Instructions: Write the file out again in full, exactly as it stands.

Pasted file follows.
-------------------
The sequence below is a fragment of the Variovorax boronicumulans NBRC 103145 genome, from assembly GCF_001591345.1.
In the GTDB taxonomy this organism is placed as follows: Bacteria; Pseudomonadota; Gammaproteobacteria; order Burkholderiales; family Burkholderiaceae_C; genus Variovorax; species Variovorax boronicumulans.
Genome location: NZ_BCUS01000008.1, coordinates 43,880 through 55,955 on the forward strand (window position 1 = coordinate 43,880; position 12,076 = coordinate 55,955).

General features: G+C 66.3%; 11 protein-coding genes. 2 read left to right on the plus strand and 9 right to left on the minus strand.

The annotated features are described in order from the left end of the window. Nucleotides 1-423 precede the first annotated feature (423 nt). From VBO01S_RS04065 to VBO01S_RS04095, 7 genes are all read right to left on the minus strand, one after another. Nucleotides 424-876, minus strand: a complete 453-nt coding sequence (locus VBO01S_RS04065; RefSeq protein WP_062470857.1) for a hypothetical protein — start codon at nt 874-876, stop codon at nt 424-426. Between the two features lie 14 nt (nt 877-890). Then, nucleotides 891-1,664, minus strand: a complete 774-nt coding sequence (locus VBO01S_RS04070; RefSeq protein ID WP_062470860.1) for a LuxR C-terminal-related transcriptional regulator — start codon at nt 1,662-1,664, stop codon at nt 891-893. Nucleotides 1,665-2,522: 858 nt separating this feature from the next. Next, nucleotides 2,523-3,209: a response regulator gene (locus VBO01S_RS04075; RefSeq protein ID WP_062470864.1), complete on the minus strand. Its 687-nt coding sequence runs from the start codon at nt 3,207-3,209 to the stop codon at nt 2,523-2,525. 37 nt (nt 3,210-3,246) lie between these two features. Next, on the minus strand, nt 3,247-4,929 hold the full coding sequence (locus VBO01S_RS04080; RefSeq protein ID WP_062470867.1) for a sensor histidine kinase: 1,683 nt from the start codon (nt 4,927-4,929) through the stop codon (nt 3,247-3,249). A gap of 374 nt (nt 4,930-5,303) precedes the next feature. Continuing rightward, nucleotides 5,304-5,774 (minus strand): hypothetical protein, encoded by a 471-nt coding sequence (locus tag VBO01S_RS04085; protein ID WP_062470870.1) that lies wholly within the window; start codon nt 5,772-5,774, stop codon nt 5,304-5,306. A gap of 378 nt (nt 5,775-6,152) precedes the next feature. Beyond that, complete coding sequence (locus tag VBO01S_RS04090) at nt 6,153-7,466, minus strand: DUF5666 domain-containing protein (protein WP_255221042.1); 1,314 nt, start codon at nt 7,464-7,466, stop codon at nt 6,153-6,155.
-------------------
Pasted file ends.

The sequence below is a fragment of the Variovorax boronicumulans NBRC 103145 genome, from assembly GCF_001591345.1.
In the GTDB taxonomy this organism is placed as follows: Bacteria; Pseudomonadota; Gammaproteobacteria; order Burkholderiales; family Burkholderiaceae_C; genus Variovorax; species Variovorax boronicumulans.
Genome location: NZ_BCUS01000008.1, coordinates 43,880 through 55,955 on the forward strand (window position 1 = coordinate 43,880; position 12,076 = coordinate 55,955).

General features: G+C 66.3%; 11 protein-coding genes. 2 read left to right on the plus strand and 9 right to left on the minus strand.

The annotated features are described in order from the left end of the window. Nucleotides 1-423 precede the first annotated feature (423 nt). From VBO01S_RS04065 to VBO01S_RS04095, 7 genes are all read right to left on the minus strand, one after another. Nucleotides 424-876, minus strand: a complete 453-nt coding sequence (locus VBO01S_RS04065; RefSeq protein WP_062470857.1) for a hypothetical protein — start codon at nt 874-876, stop codon at nt 424-426. Between the two features lie 14 nt (nt 877-890). Then, nucleotides 891-1,664, minus strand: a complete 774-nt coding sequence (locus VBO01S_RS04070; RefSeq protein ID WP_062470860.1) for a LuxR C-terminal-related transcriptional regulator — start codon at nt 1,662-1,664, stop codon at nt 891-893. Nucleotides 1,665-2,522: 858 nt separating this feature from the next. Next, nucleotides 2,523-3,209: a response regulator gene (locus VBO01S_RS04075; RefSeq protein ID WP_062470864.1), complete on the minus strand. Its 687-nt coding sequence runs from the start codon at nt 3,207-3,209 to the stop codon at nt 2,523-2,525. 37 nt (nt 3,210-3,246) lie between these two features. Next, on the minus strand, nt 3,247-4,929 hold the full coding sequence (locus VBO01S_RS04080; RefSeq protein ID WP_062470867.1) for a sensor histidine kinase: 1,683 nt from the start codon (nt 4,927-4,929) through the stop codon (nt 3,247-3,249). A gap of 374 nt (nt 4,930-5,303) precedes the next feature. Continuing rightward, nucleotides 5,304-5,774 (minus strand): hypothetical protein, encoded by a 471-nt coding sequence (locus tag VBO01S_RS04085; protein ID WP_062470870.1) that lies wholly within the window; start codon nt 5,772-5,774, stop codon nt 5,304-5,306. A gap of 378 nt (nt 5,775-6,152) precedes the next feature. Beyond that, complete coding sequence (locus tag VBO01S_RS04090) at nt 6,153-7,466, minus strand: DUF5666 domain-containing protein (protein WP_255221042.1); 1,314 nt, start codon at nt 7,464-7,466, stop codon at nt 6,153-6,155.